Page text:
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Mitsubishi Revives the Lancer with the e-Evolution Concept

After much speculation over the future of the Lancer Evolution, which phased out of production last year, Mitsubishi has finally announced plans to revive it as an electrified SUV at this October’s Tokyo Motor Show.

The first teaser photo of the e-Evolution concept shows very little about the car, other than a bumper diffuser and a sharply angled, aerodynamically focused roof. Initial reports suggest a coupe-like SUV chassis, an electric powertrain, and self-driving capability. No word yet if it is a plug-in hybrid or an EV.

The e-Evolution concept is the progeny of a new strategy emphasizing the increased use of electrification, self-driving, connectivity, and more streamlined operations across partners Renault and Nissan, part of the Renault-0Nissan Mitsubishi Alliance.

A new six-year mandate calls for 12 new electric models and a 30 percent reduction in battery costs by 2022. Also specified are a minimum range and charging time requirement for batteries along with plans to launch a new self-driving taxi service.

Many had breathed a collective sigh of relief with Nissan’s purchase of a controlling stake in the brand last year. According to Carlos Ghosn, CEO, “we intend to deliver on growing synergies, with three autonomous companies cooperating with the efficiency of one. The alliance has grown and performed with two members since 1999; with ‘Alliance 2022’ we will prove that we will grow and perform with three companies or more.”

Immediately, this should alleviate concerns over Mitsubishi’s stalling of key initiatives in recent years, such as last year’s fifth postponement of the Outlining PHEV since its 2013 Japan launch.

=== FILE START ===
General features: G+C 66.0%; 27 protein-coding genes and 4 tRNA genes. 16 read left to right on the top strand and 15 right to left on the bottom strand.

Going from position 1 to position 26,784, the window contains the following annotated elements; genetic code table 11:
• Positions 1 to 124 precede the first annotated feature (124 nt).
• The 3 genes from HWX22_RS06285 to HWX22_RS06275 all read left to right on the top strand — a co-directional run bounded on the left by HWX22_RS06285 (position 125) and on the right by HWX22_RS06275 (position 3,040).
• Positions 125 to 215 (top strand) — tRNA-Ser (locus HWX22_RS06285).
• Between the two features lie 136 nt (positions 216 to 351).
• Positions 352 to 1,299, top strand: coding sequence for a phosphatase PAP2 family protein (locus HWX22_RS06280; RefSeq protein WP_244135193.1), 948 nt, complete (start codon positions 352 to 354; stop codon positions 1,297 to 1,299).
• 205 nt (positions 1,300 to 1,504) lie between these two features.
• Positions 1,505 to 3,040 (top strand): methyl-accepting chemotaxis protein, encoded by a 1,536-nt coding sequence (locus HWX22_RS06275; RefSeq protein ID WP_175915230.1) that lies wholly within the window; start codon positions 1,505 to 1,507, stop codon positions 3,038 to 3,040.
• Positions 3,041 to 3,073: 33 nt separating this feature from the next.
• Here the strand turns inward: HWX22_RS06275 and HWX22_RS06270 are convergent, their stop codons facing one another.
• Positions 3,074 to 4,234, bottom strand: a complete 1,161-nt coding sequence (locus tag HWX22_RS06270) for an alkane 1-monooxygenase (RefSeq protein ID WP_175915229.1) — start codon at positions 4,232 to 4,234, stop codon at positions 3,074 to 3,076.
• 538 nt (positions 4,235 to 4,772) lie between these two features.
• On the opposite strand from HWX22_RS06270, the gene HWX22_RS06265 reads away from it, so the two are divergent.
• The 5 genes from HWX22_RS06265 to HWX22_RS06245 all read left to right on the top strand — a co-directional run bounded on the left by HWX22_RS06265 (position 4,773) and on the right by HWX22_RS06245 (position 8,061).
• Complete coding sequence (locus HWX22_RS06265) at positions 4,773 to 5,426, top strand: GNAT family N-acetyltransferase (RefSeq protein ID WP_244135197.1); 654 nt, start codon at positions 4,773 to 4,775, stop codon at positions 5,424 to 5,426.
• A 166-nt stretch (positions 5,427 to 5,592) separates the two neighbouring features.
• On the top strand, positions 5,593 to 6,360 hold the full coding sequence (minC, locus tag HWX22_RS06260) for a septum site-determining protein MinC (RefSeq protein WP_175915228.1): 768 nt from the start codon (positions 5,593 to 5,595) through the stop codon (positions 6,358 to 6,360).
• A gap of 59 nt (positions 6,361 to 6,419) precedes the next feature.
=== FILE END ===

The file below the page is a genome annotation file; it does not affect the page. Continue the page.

Look for the unveiling of the e-Evolution at the 2017 Tokyo Motor Show from Oct. 25 to Nov. 5.

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Foreign makers might build electric cars in China, but rumored rule change has a catch

Venucia E30 (Chinese version of Nissan Leaf electric car), Guangzhou Auto Show [photo: ChinaAutoWeb]China’s announcement 10 days ago that it was assessing a timetable for ending sales of new cars with gasoline or diesel engines continues to reverberate. The country intends to dominate global production of lithium-ion battery cells and electric vehicles, for a host of reasons from industrial power through air pollution to energy security. A new…

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Ex-Tesla Worker Says Timing of Firing Cost Him Shares

A former Telsa employee is suing the company, saying that it fired him just one day before he would have been entitled to almost a quarter million dollars in stock options.

Stephen Platt was a machinist working at Tesla’s Fremont factory. According to Platt, he was hired on Aug. 27, 2012, and fired on Aug. 26, 2013.

When he took the job, Platt said he had been offered 2,500 shares of Tesla stock, with one-quarter of that scheduled to vest 12 months after his first day of employment. He would have been able to purchase 625 shares for $27.37 each after a year of work. The day he was terminated, Tesla shares were trading at $164.22 each. Today the shares would be worth more than $240,000 total.

Platt’s court filing said that he had been told he would be getting a raise for his performance the month before his dismissal.

SEE ALSO: Pro-Union Tesla Workers Increase Pressure As Factory Ramps Up For Model 3

A Tesla spokesperson told Bloomberg in an email statement that Platt had a documented record of poor performance. It also said that although he isn’t entitled to the stock, that Tesla would take a look at the circumstances and do what’s fair.

Platt and his attorney are seeking class-action status for all employees who joined the company under the same terms. The suit estimates that to be at least 200 former workers.

“Tesla is cheating its employees out of stock options that they are entitled to, and they are worth a significant amount of money,” Yosef Peretz, Platt’s San Francisco-based attorney, said in an interview with Bloomberg.

The allegations have yet to be heard in court.

Bloomberg

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